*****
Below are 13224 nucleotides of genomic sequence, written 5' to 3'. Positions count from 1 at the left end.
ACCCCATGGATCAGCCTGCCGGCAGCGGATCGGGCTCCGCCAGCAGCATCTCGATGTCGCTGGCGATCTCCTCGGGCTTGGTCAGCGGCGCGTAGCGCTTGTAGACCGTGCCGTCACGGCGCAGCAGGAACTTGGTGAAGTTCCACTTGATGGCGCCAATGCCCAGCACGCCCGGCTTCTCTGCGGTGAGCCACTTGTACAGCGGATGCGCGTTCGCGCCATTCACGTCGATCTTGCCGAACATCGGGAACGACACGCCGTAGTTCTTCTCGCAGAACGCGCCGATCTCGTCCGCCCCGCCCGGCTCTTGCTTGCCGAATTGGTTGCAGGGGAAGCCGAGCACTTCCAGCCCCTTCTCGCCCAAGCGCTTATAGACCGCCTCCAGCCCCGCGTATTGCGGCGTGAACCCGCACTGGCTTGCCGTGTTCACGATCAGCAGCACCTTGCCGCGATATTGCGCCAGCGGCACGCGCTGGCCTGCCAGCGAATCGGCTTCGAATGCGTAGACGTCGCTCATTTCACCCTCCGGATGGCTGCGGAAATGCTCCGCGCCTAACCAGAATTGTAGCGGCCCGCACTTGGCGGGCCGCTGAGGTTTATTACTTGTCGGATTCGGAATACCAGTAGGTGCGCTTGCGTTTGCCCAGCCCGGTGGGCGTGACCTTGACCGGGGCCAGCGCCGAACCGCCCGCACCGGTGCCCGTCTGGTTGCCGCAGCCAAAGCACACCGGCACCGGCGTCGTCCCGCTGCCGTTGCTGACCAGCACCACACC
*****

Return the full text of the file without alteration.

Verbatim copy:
Below are 13224 nucleotides of genomic sequence, written 5' to 3'. Positions count from 1 at the left end.
ACCCCATGGATCAGCCTGCCGGCAGCGGATCGGGCTCCGCCAGCAGCATCTCGATGTCGCTGGCGATCTCCTCGGGCTTGGTCAGCGGCGCGTAGCGCTTGTAGACCGTGCCGTCACGGCGCAGCAGGAACTTGGTGAAGTTCCACTTGATGGCGCCAATGCCCAGCACGCCCGGCTTCTCTGCGGTGAGCCACTTGTACAGCGGATGCGCGTTCGCGCCATTCACGTCGATCTTGCCGAACATCGGGAACGACACGCCGTAGTTCTTCTCGCAGAACGCGCCGATCTCGTCCGCCCCGCCCGGCTCTTGCTTGCCGAATTGGTTGCAGGGGAAGCCGAGCACTTCCAGCCCCTTCTCGCCCAAGCGCTTATAGACCGCCTCCAGCCCCGCGTATTGCGGCGTGAACCCGCACTGGCTTGCCGTGTTCACGATCAGCAGCACCTTGCCGCGATATTGCGCCAGCGGCACGCGCTGGCCTGCCAGCGAATCGGCTTCGAATGCGTAGACGTCGCTCATTTCACCCTCCGGATGGCTGCGGAAATGCTCCGCGCCTAACCAGAATTGTAGCGGCCCGCACTTGGCGGGCCGCTGAGGTTTATTACTTGTCGGATTCGGAATACCAGTAGGTGCGCTTGCGTTTGCCCAGCCCGGTGGGCGTGACCTTGACCGGGGCCAGCGCCGAACCGCCCGCACCGGTGCCCGTCTGGTTGCCGCAGCCAAAGCACACCGGCACCGGCGTCGTCCCGCTGCCGTTGCTGACCAGCACCACACC